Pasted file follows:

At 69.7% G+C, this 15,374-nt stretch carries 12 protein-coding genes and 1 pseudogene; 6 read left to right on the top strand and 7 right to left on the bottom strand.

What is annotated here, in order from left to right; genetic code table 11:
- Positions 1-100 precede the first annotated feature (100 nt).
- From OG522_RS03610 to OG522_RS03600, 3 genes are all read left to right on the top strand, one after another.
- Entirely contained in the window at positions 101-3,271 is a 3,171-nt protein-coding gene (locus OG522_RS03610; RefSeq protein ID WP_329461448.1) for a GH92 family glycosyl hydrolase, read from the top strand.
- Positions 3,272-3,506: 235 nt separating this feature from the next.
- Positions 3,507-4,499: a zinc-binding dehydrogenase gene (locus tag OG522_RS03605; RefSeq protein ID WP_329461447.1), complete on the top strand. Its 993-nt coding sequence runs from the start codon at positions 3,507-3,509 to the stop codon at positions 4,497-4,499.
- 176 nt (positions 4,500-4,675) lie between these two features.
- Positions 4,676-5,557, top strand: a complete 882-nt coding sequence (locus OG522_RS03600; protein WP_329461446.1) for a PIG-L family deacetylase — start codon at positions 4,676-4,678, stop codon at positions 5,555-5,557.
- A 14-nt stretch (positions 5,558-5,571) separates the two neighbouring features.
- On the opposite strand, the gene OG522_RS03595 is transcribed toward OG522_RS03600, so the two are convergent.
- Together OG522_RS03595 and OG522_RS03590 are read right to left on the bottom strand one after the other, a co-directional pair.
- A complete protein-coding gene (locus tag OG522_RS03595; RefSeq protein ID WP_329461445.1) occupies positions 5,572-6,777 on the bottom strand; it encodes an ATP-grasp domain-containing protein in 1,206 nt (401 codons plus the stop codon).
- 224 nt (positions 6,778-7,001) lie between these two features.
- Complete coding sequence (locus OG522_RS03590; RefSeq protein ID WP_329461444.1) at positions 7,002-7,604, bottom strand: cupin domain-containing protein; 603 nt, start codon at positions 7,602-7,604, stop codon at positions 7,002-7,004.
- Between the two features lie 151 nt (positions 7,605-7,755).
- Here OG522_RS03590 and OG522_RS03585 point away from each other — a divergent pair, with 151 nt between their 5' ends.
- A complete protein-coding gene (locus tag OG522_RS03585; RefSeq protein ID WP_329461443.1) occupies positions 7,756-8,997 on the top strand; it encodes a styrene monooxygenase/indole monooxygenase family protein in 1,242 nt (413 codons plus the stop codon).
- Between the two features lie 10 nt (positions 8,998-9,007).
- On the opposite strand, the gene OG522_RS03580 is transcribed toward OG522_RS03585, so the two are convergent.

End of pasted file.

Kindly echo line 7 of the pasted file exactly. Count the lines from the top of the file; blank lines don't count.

- Positions 3,507-4,499: a zinc-binding dehydrogenase gene (locus tag OG522_RS03605; RefSeq protein ID WP_329461447.1), complete on the top strand. Its 993-nt coding sequence runs from the start codon at positions 3,507-3,509 to the stop codon at positions 4,497-4,499.